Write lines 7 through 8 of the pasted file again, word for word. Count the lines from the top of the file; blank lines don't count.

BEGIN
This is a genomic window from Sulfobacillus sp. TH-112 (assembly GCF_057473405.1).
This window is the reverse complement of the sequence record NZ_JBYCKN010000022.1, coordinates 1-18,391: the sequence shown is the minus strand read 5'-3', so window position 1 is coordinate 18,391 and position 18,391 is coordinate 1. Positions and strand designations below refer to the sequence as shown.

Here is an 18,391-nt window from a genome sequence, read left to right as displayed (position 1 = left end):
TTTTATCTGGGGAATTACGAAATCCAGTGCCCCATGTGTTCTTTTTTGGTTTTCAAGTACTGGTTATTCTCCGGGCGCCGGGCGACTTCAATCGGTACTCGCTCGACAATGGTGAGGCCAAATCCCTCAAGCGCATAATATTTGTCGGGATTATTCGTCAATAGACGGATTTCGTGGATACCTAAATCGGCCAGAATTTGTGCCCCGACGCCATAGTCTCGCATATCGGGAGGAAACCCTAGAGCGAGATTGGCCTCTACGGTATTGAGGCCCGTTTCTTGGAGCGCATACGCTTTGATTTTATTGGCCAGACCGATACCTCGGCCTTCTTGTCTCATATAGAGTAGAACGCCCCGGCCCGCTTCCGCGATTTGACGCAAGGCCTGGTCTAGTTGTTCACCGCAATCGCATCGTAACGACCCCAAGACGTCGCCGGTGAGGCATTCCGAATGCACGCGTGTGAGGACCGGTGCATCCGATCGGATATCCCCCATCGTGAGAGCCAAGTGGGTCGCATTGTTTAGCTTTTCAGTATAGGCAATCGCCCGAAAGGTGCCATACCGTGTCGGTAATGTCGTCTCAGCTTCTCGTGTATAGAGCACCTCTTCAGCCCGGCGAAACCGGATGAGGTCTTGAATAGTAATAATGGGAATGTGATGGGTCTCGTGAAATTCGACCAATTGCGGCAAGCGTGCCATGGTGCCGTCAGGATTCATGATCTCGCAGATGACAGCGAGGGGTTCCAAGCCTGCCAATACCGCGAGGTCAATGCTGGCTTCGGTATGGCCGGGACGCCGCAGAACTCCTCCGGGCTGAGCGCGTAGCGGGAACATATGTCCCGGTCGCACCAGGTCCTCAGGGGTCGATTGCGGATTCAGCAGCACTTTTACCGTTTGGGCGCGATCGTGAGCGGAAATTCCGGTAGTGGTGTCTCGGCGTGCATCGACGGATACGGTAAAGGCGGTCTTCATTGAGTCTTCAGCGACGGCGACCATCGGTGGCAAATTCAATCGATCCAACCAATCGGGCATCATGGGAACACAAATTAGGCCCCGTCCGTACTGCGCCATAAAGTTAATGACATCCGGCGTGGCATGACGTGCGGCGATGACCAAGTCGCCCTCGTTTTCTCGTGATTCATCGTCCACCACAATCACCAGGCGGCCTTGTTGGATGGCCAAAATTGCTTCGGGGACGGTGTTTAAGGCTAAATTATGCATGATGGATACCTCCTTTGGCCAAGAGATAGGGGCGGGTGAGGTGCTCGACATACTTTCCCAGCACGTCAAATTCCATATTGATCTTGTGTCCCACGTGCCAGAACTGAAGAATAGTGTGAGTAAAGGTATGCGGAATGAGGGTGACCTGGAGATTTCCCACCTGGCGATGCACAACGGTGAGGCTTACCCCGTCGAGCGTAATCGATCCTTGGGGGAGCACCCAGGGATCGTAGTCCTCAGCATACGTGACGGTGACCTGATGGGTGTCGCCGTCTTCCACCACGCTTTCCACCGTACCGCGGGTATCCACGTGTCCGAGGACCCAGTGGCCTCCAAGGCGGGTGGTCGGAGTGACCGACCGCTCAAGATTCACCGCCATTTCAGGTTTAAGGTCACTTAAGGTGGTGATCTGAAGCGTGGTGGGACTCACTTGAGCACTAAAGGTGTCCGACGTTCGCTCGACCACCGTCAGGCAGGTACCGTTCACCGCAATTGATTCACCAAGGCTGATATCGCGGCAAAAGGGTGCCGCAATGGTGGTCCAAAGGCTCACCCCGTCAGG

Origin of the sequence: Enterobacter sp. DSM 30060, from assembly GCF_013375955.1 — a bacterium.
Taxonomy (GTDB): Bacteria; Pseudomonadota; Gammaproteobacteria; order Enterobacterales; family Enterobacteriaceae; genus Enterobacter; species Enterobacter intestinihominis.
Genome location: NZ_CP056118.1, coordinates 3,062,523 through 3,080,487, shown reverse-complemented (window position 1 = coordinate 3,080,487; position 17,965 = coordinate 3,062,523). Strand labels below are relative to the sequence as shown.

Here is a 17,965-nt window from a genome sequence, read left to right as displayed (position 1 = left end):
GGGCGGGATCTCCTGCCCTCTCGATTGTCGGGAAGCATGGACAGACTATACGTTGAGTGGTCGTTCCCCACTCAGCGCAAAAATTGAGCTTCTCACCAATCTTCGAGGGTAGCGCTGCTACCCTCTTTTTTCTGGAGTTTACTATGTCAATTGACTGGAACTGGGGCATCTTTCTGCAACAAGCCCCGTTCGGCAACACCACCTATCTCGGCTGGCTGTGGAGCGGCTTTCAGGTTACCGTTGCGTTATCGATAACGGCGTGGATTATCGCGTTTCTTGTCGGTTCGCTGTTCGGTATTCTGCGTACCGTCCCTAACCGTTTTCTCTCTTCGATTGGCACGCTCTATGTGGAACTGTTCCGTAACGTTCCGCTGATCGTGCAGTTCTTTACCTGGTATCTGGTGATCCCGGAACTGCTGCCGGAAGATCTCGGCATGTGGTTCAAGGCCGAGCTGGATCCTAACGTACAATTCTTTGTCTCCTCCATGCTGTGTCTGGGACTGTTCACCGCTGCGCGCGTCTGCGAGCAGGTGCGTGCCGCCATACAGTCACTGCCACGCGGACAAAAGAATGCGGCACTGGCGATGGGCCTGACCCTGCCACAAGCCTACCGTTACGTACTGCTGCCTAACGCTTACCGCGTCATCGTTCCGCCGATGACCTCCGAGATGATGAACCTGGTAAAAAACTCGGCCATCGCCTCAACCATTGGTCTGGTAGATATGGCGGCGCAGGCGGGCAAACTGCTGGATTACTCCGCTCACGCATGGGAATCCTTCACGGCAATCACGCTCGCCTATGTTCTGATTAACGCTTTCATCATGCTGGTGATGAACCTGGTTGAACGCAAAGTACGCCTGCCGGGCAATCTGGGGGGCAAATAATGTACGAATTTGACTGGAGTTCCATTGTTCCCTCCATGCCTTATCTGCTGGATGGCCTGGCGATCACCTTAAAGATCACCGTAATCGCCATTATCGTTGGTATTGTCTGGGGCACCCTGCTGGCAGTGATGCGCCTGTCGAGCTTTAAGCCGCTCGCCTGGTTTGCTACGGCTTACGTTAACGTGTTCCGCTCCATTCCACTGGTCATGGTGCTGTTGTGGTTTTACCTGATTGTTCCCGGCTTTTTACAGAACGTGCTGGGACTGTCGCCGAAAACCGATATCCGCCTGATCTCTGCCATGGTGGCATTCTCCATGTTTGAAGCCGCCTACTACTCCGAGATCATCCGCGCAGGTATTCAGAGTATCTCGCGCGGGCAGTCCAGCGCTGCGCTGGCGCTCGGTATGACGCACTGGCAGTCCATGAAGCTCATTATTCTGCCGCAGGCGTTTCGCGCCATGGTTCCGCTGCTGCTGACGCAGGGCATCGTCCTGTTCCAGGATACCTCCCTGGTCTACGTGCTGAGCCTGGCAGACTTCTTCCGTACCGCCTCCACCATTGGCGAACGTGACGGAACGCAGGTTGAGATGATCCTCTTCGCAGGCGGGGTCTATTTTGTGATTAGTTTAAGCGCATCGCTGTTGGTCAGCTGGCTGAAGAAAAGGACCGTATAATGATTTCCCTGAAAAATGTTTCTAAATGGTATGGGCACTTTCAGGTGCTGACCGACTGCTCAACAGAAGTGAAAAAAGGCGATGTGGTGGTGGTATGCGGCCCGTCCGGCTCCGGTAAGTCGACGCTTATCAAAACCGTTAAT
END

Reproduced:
Genome location: NZ_CP056118.1, coordinates 3,062,523 through 3,080,487, shown reverse-complemented (window position 1 = coordinate 3,080,487; position 17,965 = coordinate 3,062,523). Strand labels below are relative to the sequence as shown.

Here is a 17,965-nt window from a genome sequence, read left to right as displayed (position 1 = left end):